The book boxes also contain a Poetry Notebook where we add poems after we have read them all week during shared reading lessons.  This is a 3-ring binder. I copy our new poem each week and we add it on Friday. Students illustrate the poem and take home the notebook every Friday to share with families. The Poetry Notebook is returned on Monday. (and yes, they are all returned – students LOVE reading from these all week, so they are really good about returning them) Students can also add 3-5 books from our classroom library as “look books”. These are favorites that have been read aloud or books that interest kids from our library. Students know they can read the pictures in these books, even if most of them can’t read the words.

During shared reading I often use highlighter tape to highlight words we know from our word wall. The words that go on our word wall are high-frequency words that children are using a lot in writing and seeing in our shared reading texts. I also use the Fountas and Pinnell lists from their Phonics books to decide what words to focus on each week. We add 3 new words each week. We do a great deal of word work with our shared reading texts on large chart paper. These shared reading texts are put into student book baggies as paper mini books. During our book box independent reading time, students can get a highlighter pen and look for words they know from our word wall in the books from their baggies. (just the paper books!) I stress the importance of reading the book first, as I always want the focus to be on reading continuous text and making meaning from the reading.  This activity allows the students to try this task on their own, in the books they are able to read from their book boxes. I model this very explicitly, as I don’t want it to turn into a “let’s color our book yellow” activity. Highlighters are a very fun tool for our young learners! We started with everyone finding one word from our word wall and highlighting it. The next time we looked for two specific words. After a few times of doing this whole group, I put out the highlighter pens and invited the children to do this for any of the word wall words during book box time.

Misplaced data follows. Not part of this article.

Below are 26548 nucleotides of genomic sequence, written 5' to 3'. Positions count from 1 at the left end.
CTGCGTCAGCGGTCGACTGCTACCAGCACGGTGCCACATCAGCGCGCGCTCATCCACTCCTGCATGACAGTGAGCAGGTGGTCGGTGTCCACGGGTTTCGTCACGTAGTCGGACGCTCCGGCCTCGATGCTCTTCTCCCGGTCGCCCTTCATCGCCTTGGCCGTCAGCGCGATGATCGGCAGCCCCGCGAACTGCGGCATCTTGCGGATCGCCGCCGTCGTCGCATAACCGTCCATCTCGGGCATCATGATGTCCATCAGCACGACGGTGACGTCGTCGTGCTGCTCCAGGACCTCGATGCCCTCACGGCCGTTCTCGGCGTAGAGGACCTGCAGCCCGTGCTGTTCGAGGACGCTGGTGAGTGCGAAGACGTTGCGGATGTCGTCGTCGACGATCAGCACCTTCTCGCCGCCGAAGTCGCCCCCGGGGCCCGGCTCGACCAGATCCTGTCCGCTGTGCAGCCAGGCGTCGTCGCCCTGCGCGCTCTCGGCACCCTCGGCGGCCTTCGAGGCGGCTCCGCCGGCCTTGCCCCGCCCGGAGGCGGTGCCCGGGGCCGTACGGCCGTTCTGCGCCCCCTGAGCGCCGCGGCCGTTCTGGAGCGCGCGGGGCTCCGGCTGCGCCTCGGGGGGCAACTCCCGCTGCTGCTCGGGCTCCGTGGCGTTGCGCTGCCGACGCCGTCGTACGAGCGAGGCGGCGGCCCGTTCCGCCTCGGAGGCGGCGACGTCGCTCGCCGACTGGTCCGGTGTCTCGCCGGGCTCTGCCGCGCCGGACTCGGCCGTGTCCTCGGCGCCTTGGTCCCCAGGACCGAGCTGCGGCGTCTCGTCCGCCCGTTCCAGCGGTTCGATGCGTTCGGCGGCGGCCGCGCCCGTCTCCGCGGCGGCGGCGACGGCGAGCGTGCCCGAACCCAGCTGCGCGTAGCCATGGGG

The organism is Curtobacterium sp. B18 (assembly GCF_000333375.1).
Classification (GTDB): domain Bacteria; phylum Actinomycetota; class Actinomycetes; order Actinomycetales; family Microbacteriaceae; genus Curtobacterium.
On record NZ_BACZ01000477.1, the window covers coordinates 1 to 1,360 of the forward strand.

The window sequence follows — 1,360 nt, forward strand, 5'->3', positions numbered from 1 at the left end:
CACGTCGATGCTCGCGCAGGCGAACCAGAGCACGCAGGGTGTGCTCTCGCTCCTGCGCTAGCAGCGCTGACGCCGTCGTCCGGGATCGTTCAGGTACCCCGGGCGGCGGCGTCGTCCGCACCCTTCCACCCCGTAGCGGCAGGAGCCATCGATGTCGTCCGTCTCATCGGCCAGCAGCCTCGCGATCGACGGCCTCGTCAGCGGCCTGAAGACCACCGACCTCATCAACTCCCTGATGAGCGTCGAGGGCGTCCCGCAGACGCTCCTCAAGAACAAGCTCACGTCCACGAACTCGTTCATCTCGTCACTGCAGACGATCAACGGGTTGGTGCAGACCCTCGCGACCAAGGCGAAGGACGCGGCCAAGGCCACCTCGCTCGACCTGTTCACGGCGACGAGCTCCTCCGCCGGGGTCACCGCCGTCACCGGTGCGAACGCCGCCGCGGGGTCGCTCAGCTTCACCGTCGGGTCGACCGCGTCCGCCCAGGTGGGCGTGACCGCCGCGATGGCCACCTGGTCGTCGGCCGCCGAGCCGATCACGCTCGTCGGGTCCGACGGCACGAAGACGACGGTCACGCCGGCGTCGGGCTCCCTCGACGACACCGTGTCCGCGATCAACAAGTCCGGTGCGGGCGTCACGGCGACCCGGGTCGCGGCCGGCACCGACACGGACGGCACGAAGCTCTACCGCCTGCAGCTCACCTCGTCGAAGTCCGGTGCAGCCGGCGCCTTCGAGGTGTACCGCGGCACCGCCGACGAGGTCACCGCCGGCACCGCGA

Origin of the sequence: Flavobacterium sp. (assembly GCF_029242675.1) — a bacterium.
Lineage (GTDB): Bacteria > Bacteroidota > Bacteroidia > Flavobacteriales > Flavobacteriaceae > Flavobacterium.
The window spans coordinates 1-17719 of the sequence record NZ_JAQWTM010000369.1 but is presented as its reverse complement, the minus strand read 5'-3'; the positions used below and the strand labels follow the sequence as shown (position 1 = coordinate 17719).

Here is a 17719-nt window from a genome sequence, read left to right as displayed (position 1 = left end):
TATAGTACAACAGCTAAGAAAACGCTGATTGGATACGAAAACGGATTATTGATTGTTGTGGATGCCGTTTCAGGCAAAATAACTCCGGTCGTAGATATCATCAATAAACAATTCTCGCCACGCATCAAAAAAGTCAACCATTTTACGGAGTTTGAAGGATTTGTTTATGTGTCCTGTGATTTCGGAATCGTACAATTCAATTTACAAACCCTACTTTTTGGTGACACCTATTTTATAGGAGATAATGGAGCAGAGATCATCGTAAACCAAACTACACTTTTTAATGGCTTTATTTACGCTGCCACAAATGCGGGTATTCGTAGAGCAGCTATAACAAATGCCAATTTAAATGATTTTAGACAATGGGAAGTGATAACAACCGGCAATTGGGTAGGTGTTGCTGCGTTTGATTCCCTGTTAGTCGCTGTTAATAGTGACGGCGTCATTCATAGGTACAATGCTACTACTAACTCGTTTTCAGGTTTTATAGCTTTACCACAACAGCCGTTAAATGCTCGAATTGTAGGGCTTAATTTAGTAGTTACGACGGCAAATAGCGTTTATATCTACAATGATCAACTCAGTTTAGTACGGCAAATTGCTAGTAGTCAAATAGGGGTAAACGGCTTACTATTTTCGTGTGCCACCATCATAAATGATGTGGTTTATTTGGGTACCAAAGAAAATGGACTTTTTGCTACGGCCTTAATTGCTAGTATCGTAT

These paper books stay in the baggies for several weeks, and then I send them home for the kids to share with families. I sent home a sturdy freezer Ziploc bag with a label saying “Books I Can Read”. I tell the students to keep these books at home in a safe place and to continue reading them at home. For students who do not have a lot of books in their house, this provides one way to keep books available at all times.

Using mini books and poems as shared reading texts and then putting these in book boxes has allowed everyone in the class to have a wide variety of texts they can read during independent reading time. There are many great places out there to look for mini books (see below for a list of some links) and of course, you can always create your own. My teammates are experts at creating books for our kinders to read based on the curriculum and what our interests are. When the kids are engaged and interested during independent reading time, you’ll have a hard time getting them to put the book boxes away!

How are you making sure your readers have lots of “just-right” texts at their fingertips?

Links to find mini books for making into charts for shared reading:



Pinterest also has some great links for printable books